NATALIE and Brock Henry’s alt country band The Wayward Henrys started casually enough, beginning with busking to their now fan-driven, regular tours.
The couple’s decision to become the owners of veteran Mayfield East business Peppertown Cafe was similarly ad hoc.
Regular customers of the cafe as Mayfield residents, the pair happened to be there in November last year when then the owner mentioned he was keen to sell.
“He said he had someone coming to look at it, we said we might be interested, and then it happened quickly,” says Mrs Brock.
The 35-year-old learnt her baking and cooking skills from her late grandmother Beryl but says the first five weeks in business were a massive learning curve.
“Prior I’d worked in restaurants but until now I’d never absorbed the stress of hospitality,” she admits.
Juggling the Wayward Henrys’ schedule with that as a mum to three young girls, Mrs Henry is enjoying the new life phase.
“It’s hard but I love to do something new, I like learning and to improve,” she says.
Serving locally roasted Remedy coffee, she and her husband have made subtle changes to the menu, introducing “less manly”, healthier options that align with her vegetarian palate.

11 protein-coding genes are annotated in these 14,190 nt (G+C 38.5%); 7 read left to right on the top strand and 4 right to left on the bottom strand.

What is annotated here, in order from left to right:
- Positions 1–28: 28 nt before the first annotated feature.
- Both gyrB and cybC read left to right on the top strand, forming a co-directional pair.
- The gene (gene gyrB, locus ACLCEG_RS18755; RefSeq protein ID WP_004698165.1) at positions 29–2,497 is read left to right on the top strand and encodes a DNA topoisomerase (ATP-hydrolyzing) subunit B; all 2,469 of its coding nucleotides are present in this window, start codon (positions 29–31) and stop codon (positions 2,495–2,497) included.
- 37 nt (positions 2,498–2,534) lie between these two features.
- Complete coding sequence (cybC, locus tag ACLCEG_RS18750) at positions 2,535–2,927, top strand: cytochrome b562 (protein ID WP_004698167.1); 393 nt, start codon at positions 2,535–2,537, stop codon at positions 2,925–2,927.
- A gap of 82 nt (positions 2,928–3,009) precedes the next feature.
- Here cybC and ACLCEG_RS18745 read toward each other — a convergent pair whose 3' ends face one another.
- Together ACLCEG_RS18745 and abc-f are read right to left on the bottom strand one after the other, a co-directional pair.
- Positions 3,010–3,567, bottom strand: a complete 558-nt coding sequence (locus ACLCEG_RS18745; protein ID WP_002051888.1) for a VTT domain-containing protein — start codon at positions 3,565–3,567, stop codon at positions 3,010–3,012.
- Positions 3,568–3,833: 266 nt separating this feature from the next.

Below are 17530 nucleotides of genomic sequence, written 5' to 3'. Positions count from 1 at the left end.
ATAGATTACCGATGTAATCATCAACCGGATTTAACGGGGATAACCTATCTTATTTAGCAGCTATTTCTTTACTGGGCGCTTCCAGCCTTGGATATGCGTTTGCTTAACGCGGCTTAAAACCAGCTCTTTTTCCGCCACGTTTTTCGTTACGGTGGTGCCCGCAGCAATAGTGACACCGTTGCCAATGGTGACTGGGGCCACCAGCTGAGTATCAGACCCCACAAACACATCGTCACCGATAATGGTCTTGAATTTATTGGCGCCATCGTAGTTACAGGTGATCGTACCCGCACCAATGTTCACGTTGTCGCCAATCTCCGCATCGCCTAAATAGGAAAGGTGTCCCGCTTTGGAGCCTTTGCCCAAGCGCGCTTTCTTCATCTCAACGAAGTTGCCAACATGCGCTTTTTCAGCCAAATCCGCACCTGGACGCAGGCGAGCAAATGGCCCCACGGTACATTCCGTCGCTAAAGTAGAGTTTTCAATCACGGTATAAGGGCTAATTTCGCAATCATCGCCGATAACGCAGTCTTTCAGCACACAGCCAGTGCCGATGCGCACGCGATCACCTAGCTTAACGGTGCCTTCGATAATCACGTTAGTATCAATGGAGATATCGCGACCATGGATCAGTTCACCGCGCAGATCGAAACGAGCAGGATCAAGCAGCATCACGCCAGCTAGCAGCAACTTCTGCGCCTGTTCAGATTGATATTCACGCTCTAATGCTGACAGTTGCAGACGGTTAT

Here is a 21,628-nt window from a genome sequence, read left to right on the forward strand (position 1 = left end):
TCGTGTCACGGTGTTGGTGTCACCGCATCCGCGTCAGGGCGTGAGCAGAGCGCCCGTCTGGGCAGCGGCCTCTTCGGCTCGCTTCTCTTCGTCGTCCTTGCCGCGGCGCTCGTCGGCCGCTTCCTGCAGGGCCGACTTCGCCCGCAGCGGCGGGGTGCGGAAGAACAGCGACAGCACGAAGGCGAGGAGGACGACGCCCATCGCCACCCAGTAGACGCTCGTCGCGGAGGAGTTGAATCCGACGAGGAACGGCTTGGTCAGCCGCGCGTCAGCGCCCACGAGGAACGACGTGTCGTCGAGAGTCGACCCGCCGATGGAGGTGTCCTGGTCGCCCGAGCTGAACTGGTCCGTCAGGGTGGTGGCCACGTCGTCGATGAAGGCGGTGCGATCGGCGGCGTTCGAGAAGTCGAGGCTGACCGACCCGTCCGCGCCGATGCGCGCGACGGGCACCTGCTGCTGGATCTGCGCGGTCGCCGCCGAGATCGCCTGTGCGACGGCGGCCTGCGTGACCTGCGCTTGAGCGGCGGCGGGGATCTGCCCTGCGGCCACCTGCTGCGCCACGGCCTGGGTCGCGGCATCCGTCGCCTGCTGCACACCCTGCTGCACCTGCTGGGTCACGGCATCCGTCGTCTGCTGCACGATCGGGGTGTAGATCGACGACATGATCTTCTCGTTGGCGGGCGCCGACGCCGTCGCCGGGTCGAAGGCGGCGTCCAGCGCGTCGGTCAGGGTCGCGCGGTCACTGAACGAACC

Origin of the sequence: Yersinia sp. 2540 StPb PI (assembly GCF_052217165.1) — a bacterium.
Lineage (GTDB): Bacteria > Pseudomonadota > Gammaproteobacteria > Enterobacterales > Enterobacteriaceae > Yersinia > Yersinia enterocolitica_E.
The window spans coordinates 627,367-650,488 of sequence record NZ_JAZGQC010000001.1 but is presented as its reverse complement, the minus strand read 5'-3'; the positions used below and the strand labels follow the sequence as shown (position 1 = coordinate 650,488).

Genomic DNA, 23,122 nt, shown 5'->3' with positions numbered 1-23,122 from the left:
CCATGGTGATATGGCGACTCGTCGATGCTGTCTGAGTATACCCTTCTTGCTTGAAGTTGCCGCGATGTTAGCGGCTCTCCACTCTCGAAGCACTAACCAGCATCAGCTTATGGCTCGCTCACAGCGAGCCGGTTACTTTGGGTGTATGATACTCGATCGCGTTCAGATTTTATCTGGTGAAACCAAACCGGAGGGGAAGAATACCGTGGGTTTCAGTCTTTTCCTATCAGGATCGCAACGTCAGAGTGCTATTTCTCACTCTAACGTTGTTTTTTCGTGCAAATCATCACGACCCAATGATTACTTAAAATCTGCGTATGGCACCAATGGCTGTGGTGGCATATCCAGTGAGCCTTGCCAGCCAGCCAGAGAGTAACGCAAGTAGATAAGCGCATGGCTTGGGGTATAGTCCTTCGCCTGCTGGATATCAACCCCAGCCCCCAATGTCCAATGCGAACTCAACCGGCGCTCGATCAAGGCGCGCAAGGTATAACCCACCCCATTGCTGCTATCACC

Beyond food, the couple’s favourite part of trade is Peppertown Jam, an open mike night that runs at the cafe on the first and third Wednesday of the month with the likes of Catherine Britt and William Crighton among those taking part.
“The response to it has been crazy great, so far we’ve had a choir, a poet, a rapper and a lot of country, of course,” she says.
On Saturday and Sunday, the cafe also has lives acts between 11am-1pm.
A keen music lover, Mrs Brock’s interest in music was nurtured when she worked in hair and make-up in the music industry.
Grizzly at being saddled with home duties as Brock was strumming his guitar, she learnt to play and then, she laughs, returned fire: “I’d say ‘hey, can you do this, I’ve got to learn this song!”
Peppertown Cafe is on Facebook and Instagram.